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NMy teacher's diagram of a Barton's pendulum (BP)

So the theory is that R vibrates with largest amplitude due to resonance. Because when measured from the common beam its length is the same as that of A, so A's vibration would pass to R the same amount of energy R would have vibrating on its own. Right?

My question is, how come the lengths have to be measured from the common beam? It just oscillates about the point on the string where it was fixed, so shouldn't that be the point from where you measure length if you want to get the right values of energy?

I've been thinking , if you measured the lengths of one of the smaller pendulums, one from the common beam and the other from the string, and also measured its time period, which length would correspond to that time period?

I know that the common beam is the right one, because I saw R vibrating with high amplitude with my own eyes. (It threatened to knock my eyes out ☺) I just want to know why, because theoretically it seems to me that it should be from the string.

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  • $\begingroup$ This is the first time I've seen Barton's pendulum so I intend to research further. It seems to me there are potentially multiple modes since there are multiple pivot points for the various pendulums. A pendulum's frequency is independent of the mass. So why then is the 'driver' pendulum provided a heavier mass? If the experimental facts are that R resonates with the driver, then one might assume only the attachment points of the common support swing matter, and the others do not. After all the natural frequency of the simple pendulum is $$ \omega= \sqrt{\frac{L}{g}}$$ $\endgroup$ – docscience Apr 26 '16 at 14:08
  • $\begingroup$ After viewing several demos on YouTube it seems the point behind having a heavier driver pendulum is to demonstrate the fact I mentioned above - that the pendulum frequency is independent of the mass. So two lessons. Sympathetic oscillations (resonance) and the independence of frequency on pendulum mass. $\endgroup$ – docscience Apr 26 '16 at 14:20
  • $\begingroup$ Driver had a high mass so that its kinetic energy will be higher and thus less lost in transmission. $\endgroup$ – Jayne Apr 28 '16 at 14:43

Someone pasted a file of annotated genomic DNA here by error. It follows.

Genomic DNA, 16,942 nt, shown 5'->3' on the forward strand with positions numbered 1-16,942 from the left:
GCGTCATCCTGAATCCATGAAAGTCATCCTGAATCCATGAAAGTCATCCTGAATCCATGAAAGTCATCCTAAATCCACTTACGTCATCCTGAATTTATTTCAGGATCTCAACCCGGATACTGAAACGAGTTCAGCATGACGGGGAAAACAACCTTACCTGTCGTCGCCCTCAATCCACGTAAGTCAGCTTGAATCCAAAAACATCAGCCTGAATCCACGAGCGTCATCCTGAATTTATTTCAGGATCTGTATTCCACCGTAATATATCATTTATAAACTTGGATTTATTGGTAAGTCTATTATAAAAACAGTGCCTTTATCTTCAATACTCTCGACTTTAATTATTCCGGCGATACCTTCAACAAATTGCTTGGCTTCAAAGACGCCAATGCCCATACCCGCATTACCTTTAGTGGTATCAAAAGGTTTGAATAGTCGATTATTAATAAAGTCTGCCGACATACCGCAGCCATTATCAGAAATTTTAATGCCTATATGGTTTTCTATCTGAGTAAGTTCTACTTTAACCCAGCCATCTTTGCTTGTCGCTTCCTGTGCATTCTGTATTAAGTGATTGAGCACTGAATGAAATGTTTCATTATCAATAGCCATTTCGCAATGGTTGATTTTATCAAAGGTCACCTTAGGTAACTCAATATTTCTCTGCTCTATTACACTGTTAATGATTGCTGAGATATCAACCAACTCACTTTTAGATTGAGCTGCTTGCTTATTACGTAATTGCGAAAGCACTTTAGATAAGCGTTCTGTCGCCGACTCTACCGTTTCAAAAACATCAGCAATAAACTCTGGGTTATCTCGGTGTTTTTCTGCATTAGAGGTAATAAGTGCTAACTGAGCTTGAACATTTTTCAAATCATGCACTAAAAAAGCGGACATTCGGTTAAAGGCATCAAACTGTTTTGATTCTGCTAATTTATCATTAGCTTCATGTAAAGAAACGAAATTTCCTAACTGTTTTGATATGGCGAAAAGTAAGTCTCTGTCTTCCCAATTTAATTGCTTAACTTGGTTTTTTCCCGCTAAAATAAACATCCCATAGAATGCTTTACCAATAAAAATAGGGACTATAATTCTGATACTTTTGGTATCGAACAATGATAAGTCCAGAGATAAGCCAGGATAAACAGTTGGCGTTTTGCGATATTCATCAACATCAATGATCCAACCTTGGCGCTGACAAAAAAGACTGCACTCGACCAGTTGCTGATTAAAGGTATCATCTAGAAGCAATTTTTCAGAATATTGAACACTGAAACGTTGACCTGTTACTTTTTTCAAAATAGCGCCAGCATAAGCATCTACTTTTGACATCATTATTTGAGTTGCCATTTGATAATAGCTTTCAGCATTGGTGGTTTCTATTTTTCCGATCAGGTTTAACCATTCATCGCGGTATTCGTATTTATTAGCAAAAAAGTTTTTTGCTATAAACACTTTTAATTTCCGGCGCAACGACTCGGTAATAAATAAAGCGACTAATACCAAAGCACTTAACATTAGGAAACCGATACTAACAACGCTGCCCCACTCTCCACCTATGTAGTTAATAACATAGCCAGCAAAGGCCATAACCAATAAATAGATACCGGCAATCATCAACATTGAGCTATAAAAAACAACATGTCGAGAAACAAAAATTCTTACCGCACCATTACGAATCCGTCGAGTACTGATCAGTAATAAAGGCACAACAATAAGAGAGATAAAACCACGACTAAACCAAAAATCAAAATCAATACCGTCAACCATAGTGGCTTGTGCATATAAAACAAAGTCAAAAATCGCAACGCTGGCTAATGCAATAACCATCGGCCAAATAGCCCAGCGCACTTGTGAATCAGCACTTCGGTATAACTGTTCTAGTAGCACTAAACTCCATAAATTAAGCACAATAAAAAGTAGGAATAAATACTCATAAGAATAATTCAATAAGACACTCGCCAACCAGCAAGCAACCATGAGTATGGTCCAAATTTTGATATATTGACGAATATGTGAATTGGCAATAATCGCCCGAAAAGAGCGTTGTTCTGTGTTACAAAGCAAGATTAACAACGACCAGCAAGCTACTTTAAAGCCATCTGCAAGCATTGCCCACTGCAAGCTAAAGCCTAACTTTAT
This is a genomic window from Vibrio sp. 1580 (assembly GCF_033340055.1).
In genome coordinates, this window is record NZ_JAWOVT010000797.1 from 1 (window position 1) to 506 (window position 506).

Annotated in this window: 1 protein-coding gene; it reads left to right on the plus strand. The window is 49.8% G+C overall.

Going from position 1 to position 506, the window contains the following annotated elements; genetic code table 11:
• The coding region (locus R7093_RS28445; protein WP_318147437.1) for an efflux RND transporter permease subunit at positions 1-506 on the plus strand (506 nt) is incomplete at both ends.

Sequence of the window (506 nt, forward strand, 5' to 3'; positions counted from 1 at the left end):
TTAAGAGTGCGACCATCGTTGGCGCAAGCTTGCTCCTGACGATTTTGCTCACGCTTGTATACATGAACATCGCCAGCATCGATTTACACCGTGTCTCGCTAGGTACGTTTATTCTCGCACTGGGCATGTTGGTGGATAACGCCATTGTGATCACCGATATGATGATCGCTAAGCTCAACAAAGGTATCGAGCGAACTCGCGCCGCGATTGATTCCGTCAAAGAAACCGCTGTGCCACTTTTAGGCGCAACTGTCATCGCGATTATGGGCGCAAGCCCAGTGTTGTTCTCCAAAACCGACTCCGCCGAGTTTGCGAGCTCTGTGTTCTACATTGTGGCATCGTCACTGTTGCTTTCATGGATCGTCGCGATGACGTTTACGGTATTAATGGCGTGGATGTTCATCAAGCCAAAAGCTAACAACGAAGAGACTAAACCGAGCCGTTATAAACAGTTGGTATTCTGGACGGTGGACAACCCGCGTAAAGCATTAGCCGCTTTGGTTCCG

• $\begingroup$ I think you mean total energy, or energy capacity. Remember a pendulum's energy is only fully kinetic at the bottom of its swing. But yes that make's sense. You can store more initial energy with the larger mass and thus allow the system to operate for a longer time against the inevitable energy losses. $\endgroup$ – docscience Apr 28 '16 at 14:49
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You have reasoned correctly that one should measure from the point the pendulum pivots about. You missed to see however, that if you are in the the resonance scenario, the 'common support swing' is swinging to and fro too, and the line the string of the pendulum in resonance / the driving one forms lies in the same plane as the common swing. I.e. the pendula which are in resonance actually turn around the support swing's pivots.

Unfortunately I have trouble putting the situation into words; I suggest viewing/imagining the apparatus 90° turned from the view on the sketch and it should become clear.

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  • $\begingroup$ Nice to hear. If you are content with the answer you should accept it, so the question disappears from the queue. $\endgroup$ – caconyrn Apr 25 '16 at 19:34
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The driver has a heavier mass in order to not being affected by the much much smaller energy transfered by the other pendulums, so it's oscillations stays constant whatever propagates back from the other pendulums.

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